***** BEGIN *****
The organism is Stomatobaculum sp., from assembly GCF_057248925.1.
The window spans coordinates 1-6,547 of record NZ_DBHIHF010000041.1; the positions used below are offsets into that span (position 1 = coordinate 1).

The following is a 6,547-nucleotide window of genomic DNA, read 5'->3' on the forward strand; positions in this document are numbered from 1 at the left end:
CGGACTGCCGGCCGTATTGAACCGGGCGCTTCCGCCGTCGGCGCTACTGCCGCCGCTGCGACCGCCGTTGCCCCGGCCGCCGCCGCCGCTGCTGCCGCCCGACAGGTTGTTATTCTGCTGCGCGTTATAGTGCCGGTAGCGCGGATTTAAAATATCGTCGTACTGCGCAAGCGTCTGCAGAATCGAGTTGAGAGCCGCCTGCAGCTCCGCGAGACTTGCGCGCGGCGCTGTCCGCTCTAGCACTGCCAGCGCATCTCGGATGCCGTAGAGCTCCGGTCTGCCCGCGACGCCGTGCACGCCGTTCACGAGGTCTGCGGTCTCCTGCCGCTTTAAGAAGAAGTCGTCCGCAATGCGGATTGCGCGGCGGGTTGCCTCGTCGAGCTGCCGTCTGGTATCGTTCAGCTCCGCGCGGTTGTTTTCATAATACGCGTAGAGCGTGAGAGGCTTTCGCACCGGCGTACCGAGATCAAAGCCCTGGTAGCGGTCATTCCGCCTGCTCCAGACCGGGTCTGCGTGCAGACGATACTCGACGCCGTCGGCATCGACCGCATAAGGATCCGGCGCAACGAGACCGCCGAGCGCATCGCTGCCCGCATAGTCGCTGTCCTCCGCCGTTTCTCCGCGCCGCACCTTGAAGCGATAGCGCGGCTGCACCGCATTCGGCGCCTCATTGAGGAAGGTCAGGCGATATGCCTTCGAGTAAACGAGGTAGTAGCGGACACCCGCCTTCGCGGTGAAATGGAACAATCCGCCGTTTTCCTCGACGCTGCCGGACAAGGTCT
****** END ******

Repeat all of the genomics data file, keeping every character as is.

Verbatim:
The organism is Stomatobaculum sp., from assembly GCF_057248925.1.
The window spans coordinates 1-6,547 of record NZ_DBHIHF010000041.1; the positions used below are offsets into that span (position 1 = coordinate 1).

The following is a 6,547-nucleotide window of genomic DNA, read 5'->3' on the forward strand; positions in this document are numbered from 1 at the left end:
CGGACTGCCGGCCGTATTGAACCGGGCGCTTCCGCCGTCGGCGCTACTGCCGCCGCTGCGACCGCCGTTGCCCCGGCCGCCGCCGCCGCTGCTGCCGCCCGACAGGTTGTTATTCTGCTGCGCGTTATAGTGCCGGTAGCGCGGATTTAAAATATCGTCGTACTGCGCAAGCGTCTGCAGAATCGAGTTGAGAGCCGCCTGCAGCTCCGCGAGACTTGCGCGCGGCGCTGTCCGCTCTAGCACTGCCAGCGCATCTCGGATGCCGTAGAGCTCCGGTCTGCCCGCGACGCCGTGCACGCCGTTCACGAGGTCTGCGGTCTCCTGCCGCTTTAAGAAGAAGTCGTCCGCAATGCGGATTGCGCGGCGGGTTGCCTCGTCGAGCTGCCGTCTGGTATCGTTCAGCTCCGCGCGGTTGTTTTCATAATACGCGTAGAGCGTGAGAGGCTTTCGCACCGGCGTACCGAGATCAAAGCCCTGGTAGCGGTCATTCCGCCTGCTCCAGACCGGGTCTGCGTGCAGACGATACTCGACGCCGTCGGCATCGACCGCATAAGGATCCGGCGCAACGAGACCGCCGAGCGCATCGCTGCCCGCATAGTCGCTGTCCTCCGCCGTTTCTCCGCGCCGCACCTTGAAGCGATAGCGCGGCTGCACCGCATTCGGCGCCTCATTGAGGAAGGTCAGGCGATATGCCTTCGAGTAAACGAGGTAGTAGCGGACACCCGCCTTCGCGGTGAAATGGAACAATCCGCCGTTTTCCTCGACGCTGCCGGACAAGGTCT